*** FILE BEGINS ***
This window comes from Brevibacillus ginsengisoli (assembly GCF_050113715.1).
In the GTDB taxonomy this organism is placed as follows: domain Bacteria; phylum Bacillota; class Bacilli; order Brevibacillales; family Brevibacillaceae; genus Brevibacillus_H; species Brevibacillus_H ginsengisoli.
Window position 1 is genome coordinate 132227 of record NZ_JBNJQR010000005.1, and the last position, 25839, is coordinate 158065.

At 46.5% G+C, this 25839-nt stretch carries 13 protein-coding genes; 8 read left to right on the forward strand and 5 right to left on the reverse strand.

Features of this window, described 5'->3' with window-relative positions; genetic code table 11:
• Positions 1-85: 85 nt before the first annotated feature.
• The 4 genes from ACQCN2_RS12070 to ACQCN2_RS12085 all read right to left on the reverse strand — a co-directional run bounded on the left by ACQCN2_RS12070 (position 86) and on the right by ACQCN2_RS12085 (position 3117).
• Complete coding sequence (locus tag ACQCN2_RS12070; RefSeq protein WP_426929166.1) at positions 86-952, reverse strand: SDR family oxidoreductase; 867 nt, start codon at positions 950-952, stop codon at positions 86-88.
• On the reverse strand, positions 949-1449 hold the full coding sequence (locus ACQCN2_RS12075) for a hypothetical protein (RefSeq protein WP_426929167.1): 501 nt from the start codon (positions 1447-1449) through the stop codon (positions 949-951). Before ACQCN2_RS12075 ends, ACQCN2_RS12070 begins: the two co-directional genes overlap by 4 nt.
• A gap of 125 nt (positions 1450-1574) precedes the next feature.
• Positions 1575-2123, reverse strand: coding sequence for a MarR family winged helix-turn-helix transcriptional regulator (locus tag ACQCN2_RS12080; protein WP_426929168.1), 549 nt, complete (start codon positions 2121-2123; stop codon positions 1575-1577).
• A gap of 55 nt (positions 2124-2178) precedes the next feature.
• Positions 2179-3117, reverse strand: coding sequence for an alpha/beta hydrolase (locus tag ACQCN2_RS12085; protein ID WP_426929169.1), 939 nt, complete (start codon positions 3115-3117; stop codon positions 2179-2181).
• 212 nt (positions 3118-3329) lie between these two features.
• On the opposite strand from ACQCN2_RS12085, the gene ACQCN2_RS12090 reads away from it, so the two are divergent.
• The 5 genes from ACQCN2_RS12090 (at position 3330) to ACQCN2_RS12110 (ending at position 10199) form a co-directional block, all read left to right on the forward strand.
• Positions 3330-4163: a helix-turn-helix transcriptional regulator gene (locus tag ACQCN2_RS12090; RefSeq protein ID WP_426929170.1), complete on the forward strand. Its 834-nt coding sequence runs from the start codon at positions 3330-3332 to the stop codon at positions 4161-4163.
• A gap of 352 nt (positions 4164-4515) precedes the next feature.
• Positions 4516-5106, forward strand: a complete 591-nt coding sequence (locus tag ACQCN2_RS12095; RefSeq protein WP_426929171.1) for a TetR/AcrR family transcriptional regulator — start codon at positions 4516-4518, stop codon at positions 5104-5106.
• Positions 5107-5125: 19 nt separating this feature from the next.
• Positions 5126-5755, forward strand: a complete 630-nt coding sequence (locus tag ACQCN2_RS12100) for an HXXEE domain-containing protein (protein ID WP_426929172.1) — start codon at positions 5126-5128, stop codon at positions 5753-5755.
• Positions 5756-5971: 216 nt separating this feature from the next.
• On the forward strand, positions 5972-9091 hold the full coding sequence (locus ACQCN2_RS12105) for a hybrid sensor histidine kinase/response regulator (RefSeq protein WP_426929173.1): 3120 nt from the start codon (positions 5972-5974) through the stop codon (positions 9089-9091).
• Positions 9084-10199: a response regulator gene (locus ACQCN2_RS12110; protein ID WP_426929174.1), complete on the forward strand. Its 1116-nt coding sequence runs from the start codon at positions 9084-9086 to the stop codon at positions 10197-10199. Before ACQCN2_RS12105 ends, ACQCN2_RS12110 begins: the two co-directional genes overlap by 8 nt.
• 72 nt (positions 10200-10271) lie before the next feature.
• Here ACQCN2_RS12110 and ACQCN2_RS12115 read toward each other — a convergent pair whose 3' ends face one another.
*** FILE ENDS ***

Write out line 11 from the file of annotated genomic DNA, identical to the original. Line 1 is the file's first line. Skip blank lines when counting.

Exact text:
• Positions 1575-2123, reverse strand: coding sequence for a MarR family winged helix-turn-helix transcriptional regulator (locus tag ACQCN2_RS12080; protein WP_426929168.1), 549 nt, complete (start codon positions 2121-2123; stop codon positions 1575-1577).